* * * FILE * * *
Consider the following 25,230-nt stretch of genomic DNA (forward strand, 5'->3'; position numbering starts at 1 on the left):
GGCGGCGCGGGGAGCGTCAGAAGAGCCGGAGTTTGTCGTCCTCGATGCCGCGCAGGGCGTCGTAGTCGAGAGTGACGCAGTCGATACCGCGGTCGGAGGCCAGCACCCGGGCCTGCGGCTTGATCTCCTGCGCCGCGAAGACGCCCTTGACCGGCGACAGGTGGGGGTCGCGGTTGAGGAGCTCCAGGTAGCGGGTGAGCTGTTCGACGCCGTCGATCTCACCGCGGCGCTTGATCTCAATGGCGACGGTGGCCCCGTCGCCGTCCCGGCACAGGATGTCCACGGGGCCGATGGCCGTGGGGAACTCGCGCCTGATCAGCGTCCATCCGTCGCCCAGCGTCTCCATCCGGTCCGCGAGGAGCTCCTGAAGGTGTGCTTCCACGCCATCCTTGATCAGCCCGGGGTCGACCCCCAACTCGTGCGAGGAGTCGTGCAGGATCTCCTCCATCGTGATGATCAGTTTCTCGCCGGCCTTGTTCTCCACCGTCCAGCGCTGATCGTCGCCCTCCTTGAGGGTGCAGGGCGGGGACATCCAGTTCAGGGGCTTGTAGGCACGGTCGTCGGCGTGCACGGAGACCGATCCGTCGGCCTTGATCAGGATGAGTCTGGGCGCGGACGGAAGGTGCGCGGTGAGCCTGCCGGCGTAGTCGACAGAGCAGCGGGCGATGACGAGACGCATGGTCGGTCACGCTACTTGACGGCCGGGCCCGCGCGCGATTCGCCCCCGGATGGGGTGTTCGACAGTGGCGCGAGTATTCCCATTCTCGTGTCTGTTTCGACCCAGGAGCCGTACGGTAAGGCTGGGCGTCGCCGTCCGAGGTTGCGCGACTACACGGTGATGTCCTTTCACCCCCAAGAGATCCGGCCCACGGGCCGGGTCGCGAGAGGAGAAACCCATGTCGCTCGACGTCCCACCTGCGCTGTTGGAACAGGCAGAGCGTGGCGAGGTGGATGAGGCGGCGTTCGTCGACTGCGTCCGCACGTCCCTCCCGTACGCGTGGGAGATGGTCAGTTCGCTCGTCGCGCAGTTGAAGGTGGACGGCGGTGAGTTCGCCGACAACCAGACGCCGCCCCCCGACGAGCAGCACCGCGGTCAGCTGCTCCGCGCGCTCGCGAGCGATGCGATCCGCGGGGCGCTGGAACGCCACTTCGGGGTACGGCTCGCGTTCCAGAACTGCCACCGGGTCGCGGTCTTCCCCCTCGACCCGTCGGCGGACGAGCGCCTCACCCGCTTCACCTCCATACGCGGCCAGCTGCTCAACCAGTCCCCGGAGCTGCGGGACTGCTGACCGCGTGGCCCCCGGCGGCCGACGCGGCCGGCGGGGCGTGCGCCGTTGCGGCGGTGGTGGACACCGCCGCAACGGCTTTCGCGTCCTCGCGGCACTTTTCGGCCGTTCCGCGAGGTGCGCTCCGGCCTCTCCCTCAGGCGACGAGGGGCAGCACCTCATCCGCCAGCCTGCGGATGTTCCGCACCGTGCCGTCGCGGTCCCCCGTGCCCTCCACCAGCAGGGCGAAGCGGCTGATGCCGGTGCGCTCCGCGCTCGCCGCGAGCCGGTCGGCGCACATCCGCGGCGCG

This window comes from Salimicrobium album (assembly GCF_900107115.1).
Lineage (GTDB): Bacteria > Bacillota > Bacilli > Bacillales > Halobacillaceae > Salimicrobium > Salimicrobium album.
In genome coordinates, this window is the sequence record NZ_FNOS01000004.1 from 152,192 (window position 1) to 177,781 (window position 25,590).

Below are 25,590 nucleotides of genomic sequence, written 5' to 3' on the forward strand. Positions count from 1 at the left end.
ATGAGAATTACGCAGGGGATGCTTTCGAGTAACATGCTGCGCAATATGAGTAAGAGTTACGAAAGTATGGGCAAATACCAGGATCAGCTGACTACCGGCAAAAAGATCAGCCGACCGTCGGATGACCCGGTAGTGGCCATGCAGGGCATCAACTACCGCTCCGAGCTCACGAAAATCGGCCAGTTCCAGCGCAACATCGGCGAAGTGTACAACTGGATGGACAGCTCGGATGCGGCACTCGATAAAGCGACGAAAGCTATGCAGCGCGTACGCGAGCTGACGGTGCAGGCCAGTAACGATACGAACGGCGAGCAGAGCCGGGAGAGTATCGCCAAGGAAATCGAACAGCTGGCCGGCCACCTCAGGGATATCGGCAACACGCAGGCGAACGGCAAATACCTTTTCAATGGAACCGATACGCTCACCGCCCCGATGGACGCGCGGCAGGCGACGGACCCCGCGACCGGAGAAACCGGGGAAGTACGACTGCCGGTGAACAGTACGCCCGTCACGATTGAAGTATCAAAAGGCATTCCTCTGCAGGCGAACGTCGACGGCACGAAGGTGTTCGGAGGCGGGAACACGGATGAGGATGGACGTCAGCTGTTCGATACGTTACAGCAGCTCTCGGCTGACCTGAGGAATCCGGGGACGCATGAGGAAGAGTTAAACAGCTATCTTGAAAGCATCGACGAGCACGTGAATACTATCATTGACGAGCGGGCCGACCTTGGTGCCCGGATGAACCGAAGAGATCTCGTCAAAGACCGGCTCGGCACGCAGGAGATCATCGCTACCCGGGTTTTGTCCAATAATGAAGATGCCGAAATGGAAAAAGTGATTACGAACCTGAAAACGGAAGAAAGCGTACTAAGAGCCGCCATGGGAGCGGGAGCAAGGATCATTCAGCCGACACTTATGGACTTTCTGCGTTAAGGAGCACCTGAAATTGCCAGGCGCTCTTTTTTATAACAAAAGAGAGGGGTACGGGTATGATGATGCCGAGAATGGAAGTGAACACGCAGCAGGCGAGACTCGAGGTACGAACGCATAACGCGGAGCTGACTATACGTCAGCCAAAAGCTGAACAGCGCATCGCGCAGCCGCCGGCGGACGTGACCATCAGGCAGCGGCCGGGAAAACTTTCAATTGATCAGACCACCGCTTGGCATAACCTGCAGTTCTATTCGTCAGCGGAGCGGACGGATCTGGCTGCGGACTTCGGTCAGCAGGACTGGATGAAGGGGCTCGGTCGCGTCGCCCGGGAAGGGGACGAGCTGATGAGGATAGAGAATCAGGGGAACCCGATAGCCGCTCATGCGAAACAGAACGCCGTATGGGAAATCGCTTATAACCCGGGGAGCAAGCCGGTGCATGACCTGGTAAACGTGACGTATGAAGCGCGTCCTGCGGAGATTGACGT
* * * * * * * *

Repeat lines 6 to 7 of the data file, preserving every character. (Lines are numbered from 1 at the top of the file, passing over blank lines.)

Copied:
Below are 25,590 nucleotides of genomic sequence, written 5' to 3' on the forward strand. Positions count from 1 at the left end.
ATGAGAATTACGCAGGGGATGCTTTCGAGTAACATGCTGCGCAATATGAGTAAGAGTTACGAAAGTATGGGCAAATACCAGGATCAGCTGACTACCGGCAAAAAGATCAGCCGACCGTCGGATGACCCGGTAGTGGCCATGCAGGGCATCAACTACCGCTCCGAGCTCACGAAAATCGGCCAGTTCCAGCGCAACATCGGCGAAGTGTACAACTGGATGGACAGCTCGGATGCGGCACTCGATAAAGCGACGAAAGCTATGCAGCGCGTACGCGAGCTGACGGTGCAGGCCAGTAACGATACGAACGGCGAGCAGAGCCGGGAGAGTATCGCCAAGGAAATCGAACAGCTGGCCGGCCACCTCAGGGATATCGGCAACACGCAGGCGAACGGCAAATACCTTTTCAATGGAACCGATACGCTCACCGCCCCGATGGACGCGCGGCAGGCGACGGACCCCGCGACCGGAGAAACCGGGGAAGTACGACTGCCGGTGAACAGTACGCCCGTCACGATTGAAGTATCAAAAGGCATTCCTCTGCAGGCGAACGTCGACGGCACGAAGGTGTTCGGAGGCGGGAACACGGATGAGGATGGACGTCAGCTGTTCGATACGTTACAGCAGCTCTCGGCTGACCTGAGGAATCCGGGGACGCATGAGGAAGAGTTAAACAGCTATCTTGAAAGCATCGACGAGCACGTGAATACTATCATTGACGAGCGGGCCGACCTTGGTGCCCGGATGAACCGAAGAGATCTCGTCAAAGACCGGCTCGGCACGCAGGAGATCATCGCTACCCGGGTTTTGTCCAATAATGAAGATGCCGAAATGGAAAAAGTGATTACGAACCTGAAAACGGAAGAAAGCGTACTAAGAGCCGCCATGGGAGCGGGAGCAAGGATCATTCAGCCGACACTTATGGACTTTCTGCGTTAAGGAGCACCTGAAATTGCCAGGCGCTCTTTTTTATAACAAAAGAGAGGGGTACGGGTATGATGATGCCGAGAATGGAAGTGAACACGCAGCAGGCGAGACTCGAGGTACGAACGCATAACGCGGAGCTGACTATACGTCAGCCAAAAGCTGAACAGCGCATCGCGCAGCCGCCGGCGGACGTGACCATCAGGCAGCGGCCGGGAAAACTTTCAATTGATCAGACCACCGCTTGGCATAACCTGCAGTTCTATTCGTCAGCGGAGCGGACGGATCTGGCTGCGGACTTCGGTCAGCAGGACTGGATGAAGGGGCTCGGTCGCGTCGCCCGGGAAGGGGACGAGCTGATGAGGATAGAGAATCAGGGGAACCCGATAGCCGCTCATGCGAAACAGAACGCCGTATGGGAAATCGCTTATAACCCGGGGAGCAAGCCGGTGCATGACCTGGTAAACGTGACGTATGAAGCGCGTCCTGCGGAGATTGACGT